OK – so how the name of Zues’ rear-end do I measure my average watts, comparing the power that I currently generate to the amount of power I need to generate over a 112 mile bike course (leaving some juice in the tank for a marathon)? Well their obvious first answer was “just try to meet or exceed your average every time.” OK, well that’s easy enough to track. But how does watts translate into speed in a race? That’s where the conversation got a little gray. However, they recommended looking at pro triathletes statistics on-line, since they usually share these data points post-race. I followed their advice, using my Unicorn as the race of measurement (Ironman World Championships in Kona).
Ben Hoffman is an elite Ironman triathlete. He came in fourth this year at the Ironman World Championships, as was the top American male finisher. While I couldn’t find his 2016 stats, I was able to google his 2014 cycling statistics for this race, and the numbers blew me away. Ben covered the 112 mile Kona bike course in 4 hours and 33 minutes. He maintained an average speed of 24.4 miles per hour, with a cadence (RPMs) of 89. He averaged 2:27 per mile. The average watts he generated for this portion of the race was 274.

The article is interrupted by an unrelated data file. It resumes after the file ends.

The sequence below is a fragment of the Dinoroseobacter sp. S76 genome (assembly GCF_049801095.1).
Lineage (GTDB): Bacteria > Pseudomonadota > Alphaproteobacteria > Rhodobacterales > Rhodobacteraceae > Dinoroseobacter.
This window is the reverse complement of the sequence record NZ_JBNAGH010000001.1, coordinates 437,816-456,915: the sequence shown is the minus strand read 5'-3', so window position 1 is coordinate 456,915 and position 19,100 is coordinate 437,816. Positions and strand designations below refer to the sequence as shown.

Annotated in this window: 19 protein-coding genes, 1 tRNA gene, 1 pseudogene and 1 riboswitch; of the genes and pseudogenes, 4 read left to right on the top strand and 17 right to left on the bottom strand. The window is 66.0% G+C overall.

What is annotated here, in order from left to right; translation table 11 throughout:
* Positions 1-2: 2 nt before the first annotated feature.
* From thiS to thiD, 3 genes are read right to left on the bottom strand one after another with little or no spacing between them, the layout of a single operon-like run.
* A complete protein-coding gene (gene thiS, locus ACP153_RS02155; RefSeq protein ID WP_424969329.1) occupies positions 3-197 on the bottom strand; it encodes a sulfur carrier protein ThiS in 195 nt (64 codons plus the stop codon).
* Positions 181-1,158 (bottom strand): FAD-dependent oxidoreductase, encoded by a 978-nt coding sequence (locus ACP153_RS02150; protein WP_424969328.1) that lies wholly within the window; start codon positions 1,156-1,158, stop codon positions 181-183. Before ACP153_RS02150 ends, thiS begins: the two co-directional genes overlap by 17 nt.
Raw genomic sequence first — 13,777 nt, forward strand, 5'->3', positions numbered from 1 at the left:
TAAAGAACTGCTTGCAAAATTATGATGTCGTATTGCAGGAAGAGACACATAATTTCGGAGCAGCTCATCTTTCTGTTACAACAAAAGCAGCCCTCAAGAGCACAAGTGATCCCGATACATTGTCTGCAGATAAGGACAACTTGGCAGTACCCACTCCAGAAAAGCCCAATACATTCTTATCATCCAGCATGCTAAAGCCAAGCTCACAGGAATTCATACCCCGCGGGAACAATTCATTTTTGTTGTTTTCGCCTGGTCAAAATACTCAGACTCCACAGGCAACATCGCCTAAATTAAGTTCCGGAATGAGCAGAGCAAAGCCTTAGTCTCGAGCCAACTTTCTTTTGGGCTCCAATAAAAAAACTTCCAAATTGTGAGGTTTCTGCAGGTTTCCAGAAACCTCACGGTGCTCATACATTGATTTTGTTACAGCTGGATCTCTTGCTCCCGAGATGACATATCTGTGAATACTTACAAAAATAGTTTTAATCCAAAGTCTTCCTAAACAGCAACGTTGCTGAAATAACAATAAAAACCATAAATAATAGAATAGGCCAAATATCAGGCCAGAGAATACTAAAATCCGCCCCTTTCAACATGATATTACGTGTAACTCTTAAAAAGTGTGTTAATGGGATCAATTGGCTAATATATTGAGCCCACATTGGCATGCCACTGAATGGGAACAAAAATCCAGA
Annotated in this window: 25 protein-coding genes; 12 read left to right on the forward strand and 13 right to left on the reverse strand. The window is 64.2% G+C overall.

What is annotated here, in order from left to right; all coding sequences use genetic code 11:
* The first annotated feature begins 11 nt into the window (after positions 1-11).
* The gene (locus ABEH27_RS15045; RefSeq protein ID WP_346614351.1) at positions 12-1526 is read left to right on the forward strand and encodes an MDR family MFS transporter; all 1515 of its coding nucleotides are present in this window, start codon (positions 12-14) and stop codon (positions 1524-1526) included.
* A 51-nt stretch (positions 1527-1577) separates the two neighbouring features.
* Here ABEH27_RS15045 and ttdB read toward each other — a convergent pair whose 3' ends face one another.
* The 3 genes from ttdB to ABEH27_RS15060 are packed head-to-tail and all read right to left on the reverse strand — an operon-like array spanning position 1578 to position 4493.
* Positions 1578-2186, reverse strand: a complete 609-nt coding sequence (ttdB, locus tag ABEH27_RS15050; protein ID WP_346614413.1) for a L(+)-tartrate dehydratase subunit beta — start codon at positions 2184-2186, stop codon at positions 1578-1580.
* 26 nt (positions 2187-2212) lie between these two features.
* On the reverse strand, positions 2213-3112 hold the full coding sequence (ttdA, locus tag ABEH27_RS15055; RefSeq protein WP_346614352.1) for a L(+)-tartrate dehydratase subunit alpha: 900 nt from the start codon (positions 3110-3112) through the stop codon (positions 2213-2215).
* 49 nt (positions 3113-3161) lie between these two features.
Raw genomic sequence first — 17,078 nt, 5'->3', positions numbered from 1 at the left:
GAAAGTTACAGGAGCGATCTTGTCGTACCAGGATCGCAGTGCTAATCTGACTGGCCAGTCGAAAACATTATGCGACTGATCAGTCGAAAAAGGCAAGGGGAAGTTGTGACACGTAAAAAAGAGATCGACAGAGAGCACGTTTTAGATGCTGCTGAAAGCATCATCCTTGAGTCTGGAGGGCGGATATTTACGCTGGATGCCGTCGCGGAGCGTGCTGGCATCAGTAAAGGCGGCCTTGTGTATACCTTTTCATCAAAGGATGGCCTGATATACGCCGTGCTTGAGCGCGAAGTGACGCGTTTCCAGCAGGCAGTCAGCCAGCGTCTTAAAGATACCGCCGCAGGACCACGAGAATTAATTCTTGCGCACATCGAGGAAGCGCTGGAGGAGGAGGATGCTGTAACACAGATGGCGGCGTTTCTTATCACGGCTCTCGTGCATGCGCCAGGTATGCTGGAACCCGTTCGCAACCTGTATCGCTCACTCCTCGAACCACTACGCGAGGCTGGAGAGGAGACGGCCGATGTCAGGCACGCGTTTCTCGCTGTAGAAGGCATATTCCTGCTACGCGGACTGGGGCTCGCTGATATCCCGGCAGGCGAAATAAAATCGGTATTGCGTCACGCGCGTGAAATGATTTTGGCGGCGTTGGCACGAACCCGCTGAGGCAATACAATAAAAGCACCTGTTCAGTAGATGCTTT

While I am not nearly looking to keep up with these beasts, at least it gives me an idea of how watts translates into speed. Hoffman averaged 24.4 miles per hour and the average watts were 274. While listening to the live coverage of this year’s Ironman World Championship, the announcers estimated that the leader on the bike (and eventual winner – Jan “Frodo” Frodeno – was probably putting out close to 290-300 watts on average. He covered the bike course in 4:29.
Using the elite athletes’ numbers as a point of reference, I designed a couple of goals for myself going forward:
- During these 45-50 minute spin classes, my primary goal is to generate an average watts figure that beats my prior workout. In the picture above, I averaged 254 – so I know cranking out a 250 average watt session is possible. My next goal will be 255…then 256…etc.
- I’ll need to attach a power meter on Maximus, and then collect a sample of data to measure my watts for longer rides. Obviously, the average will be lower than in my spin sessions. However, I am hoping to begin at around 220 and then get stronger from there.
- By the time next July rolls around, I am hoping to have an average of 230-240 watts for a 100 mile training ride under my belt. That should get me back to the transition area in plenty of time to begin my 26.2 mile waddle to the finish line before the clock hits midnight.
The data matters.